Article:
Target sued for inaccessible web site

The National Federation of the Blind has filed a suit against Target stores. The Target web site fails not only basic accessibility issues, i.e. alt attributes, but also uses outdated JavaScript navigation and form actions that make it impossible for people using assistive devices to download internet-exclusive coupons and access the online pharmacy.

The NFB actually gave Target 10 months to make adjustments to their site before filing the law suit. Unfortunately, big business seems to need these shots in the arm to move in the right direction.

History of lawsuit-activated advancements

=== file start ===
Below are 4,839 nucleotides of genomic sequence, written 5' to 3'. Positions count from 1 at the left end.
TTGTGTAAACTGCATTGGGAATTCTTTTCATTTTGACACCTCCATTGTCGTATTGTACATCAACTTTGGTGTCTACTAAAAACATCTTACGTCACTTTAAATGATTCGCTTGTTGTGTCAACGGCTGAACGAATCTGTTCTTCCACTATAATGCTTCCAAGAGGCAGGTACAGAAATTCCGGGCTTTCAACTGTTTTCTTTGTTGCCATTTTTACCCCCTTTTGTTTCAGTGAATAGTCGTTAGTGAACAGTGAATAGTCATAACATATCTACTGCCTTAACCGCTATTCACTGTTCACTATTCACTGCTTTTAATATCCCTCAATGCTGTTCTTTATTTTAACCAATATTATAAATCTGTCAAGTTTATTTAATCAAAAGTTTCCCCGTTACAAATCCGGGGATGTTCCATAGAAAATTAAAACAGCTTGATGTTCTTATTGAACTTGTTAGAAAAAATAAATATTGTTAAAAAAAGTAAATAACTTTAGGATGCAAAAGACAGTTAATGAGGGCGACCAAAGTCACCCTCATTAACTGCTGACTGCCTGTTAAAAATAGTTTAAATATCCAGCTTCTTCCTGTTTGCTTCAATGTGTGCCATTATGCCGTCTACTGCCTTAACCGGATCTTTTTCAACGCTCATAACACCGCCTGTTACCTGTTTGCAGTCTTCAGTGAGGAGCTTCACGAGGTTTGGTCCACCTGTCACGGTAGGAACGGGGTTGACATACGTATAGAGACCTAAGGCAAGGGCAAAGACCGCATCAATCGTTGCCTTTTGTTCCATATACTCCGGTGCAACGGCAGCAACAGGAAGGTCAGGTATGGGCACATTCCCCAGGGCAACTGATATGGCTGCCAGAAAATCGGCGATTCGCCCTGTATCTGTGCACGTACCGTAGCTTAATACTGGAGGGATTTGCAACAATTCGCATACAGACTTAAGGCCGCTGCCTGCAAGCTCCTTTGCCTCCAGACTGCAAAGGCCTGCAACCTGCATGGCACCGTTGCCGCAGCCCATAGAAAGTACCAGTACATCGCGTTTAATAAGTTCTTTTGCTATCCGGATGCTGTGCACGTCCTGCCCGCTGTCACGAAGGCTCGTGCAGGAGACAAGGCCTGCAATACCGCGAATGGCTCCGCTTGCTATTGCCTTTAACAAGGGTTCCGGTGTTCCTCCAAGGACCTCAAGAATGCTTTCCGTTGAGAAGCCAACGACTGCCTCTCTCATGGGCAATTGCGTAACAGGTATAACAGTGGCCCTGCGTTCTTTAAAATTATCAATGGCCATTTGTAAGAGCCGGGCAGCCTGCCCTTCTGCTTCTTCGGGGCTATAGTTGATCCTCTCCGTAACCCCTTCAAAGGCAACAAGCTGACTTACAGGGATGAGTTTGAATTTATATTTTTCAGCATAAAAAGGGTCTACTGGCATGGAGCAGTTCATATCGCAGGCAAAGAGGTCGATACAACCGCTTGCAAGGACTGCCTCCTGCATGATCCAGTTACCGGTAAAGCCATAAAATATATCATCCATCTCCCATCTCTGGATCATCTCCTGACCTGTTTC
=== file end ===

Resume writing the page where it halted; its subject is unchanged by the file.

The Australian Olympic site was sued for making ticket purchases impossible online to the blind. New York sued several travel sites for their inaccessible sites. Now Target is the new “target” and perhaps this will be the straw that breaks the hobbled camel’s back.

Just Do It

It all goes back to being more than a “web designer” and thinking about how your site is going to be used by the public. Are you doing something because it “looks cool”, “is quicker”, or “is how it’s always been done”? Or are you doing something because it adds intrinsic value, better performance, expands the audience, assists the user, makes it more intuitive, …

When I add something to a web page, whether it is a link, list, table, or paragraph, I think about how it is going to be used.

Should I put a title on the link? Is the text descriptive enough? Is the list or paragraph the most appropriate structural element? Should the table have a summary? Should I use headers=”” or will scope=”col” be enough?